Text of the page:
Prospective dentists must complete a set of rigorous academic and professional requirements. Academic course work on the undergraduate level should include anatomy, chemistry, physics, and biology. All prospective dentists must complete four years at an American Dental Association-accredited school and pass the individual exams administered by each state. Passage of the National Dental Board Exam (administered twice a year), however, can exempt the candidate from the written portion of the state exams. If you wish to teach, do dental research, or engage in a dental specialty, an additional two to five years of study is required. After passing the exams and receiving a Doctor of Dental Surgery (DDS) or Doctor of Dental Medicine (DDM) degree, a new dentist may choose to apprentice under an established practitioner for several years, after which time junior associates may either buy a larger share of the partnership or leave to start their own practices. Nearly a quarter of all graduates buy into or purchase outright an existing practice after graduation. Financing is rarely a problem, as most dental practices are considered good investments by banks, as long as the internal cash flow of the practice is properly managed.

There are a number of professional degrees in dentistry offered by dental schools in various countries around the world. These include the following:

  • Doctor of Dental Surgery (DDS)
  • Doctor of Dental Medicine (DMD)
  • Doctor of Medical Dentistry (DrMedDent)
  • Bachelor of Dentistry (BDent)
  • Bachelor of Dental Surgery (BDS or BChD or BDentS)
  • Bachelor of Dental Science (BDSc or BDentSc)
  • Bachelor of Oral Health in Dental Science (B OH DSc)
  • Graduate Diploma in Dentistry (Grad Dip Dent)
  • Cirujano Dentista (CD)

There are a number of post-graduate degrees in dentistry as well.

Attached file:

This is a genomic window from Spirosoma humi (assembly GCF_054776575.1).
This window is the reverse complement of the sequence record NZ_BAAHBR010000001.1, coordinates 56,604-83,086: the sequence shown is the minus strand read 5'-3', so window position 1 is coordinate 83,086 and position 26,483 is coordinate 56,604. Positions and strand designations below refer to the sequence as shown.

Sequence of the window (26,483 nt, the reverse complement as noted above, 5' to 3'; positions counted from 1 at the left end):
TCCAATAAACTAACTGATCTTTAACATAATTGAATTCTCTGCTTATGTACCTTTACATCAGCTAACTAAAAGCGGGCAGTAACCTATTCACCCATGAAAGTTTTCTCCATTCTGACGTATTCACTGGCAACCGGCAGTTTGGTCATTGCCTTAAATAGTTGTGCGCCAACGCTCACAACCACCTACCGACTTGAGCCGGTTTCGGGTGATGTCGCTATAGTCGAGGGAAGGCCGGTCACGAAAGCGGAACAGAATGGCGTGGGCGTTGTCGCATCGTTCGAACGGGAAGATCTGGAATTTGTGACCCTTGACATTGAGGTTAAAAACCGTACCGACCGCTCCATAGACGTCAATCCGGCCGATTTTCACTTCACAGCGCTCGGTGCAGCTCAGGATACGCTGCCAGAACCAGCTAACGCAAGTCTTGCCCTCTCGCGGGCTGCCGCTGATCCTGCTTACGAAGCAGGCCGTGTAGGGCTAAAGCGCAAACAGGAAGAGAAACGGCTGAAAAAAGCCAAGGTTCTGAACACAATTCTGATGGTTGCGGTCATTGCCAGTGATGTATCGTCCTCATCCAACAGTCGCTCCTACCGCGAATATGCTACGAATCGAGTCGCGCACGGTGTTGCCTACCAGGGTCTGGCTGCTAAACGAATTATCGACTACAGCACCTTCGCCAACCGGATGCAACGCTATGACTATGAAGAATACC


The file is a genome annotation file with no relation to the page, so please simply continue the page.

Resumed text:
• Master of Science (MS or MSc)
  • Master of Medical Science (MMSc)
  • Master of Dentistry (MDent)
  • Doctor of Clinical Dentistry (DClinDent)
  • Master of Dental Surgery (MDS)
  • Master of Dental Science (MDSc)
  • Doctor of Dental Science (DDSc)
  • Doctor of Medical Science (DMSc)
  • Doctor of Philosophy (PhD)

In some universities, especially in the U.S., some post-graduate programs award Certificate only.

  • Certificate, GPR/AEGD/Dental Anesthesiology
  • Certificate, Endodontics/Prosthodontics/Periodontics/Orthodontics/Dental Public Health/Pediatric Dentistry/OMS (CODA-recognized specialty programs)

In Commonwealth countries, the Royal Colleges of dentistry (or Faculty of Dentistry of the College) awards post-nominals upon completion of a series of examinations.

  • Fellow of Dental Surgery of the Royal College of Surgeons (FDSRCS)
  • Membership in Faculty of Dental Surgery of the Royal College Surgeons (MFDS RCS)
  • Fellow of Royal Australasian College of Dental Surgeons (FRACDS)
  • Membership in Royal Australasian College of Dental Surgeons (MRACDS)
  • Membership in Orthodontics, Royal College of Surgeons (M.Orth RCS)
  • Fellow of Royal College of Dentists of Canada (FRCD(C))
  • Member of Royal College of Dentists of Canada (MRCD(C))

In the U.S., most dental specialists attain Board Certification (Diplomate Status) by completing a series of written and oral examinations with the appropriate Boards. e.g. Diplomate, American Board of Periodontics.

Each fully qualifies the holder to practice dentistry in at least the jurisdiction in which the degree was presented, assuming local and federal government licensure requirements are met.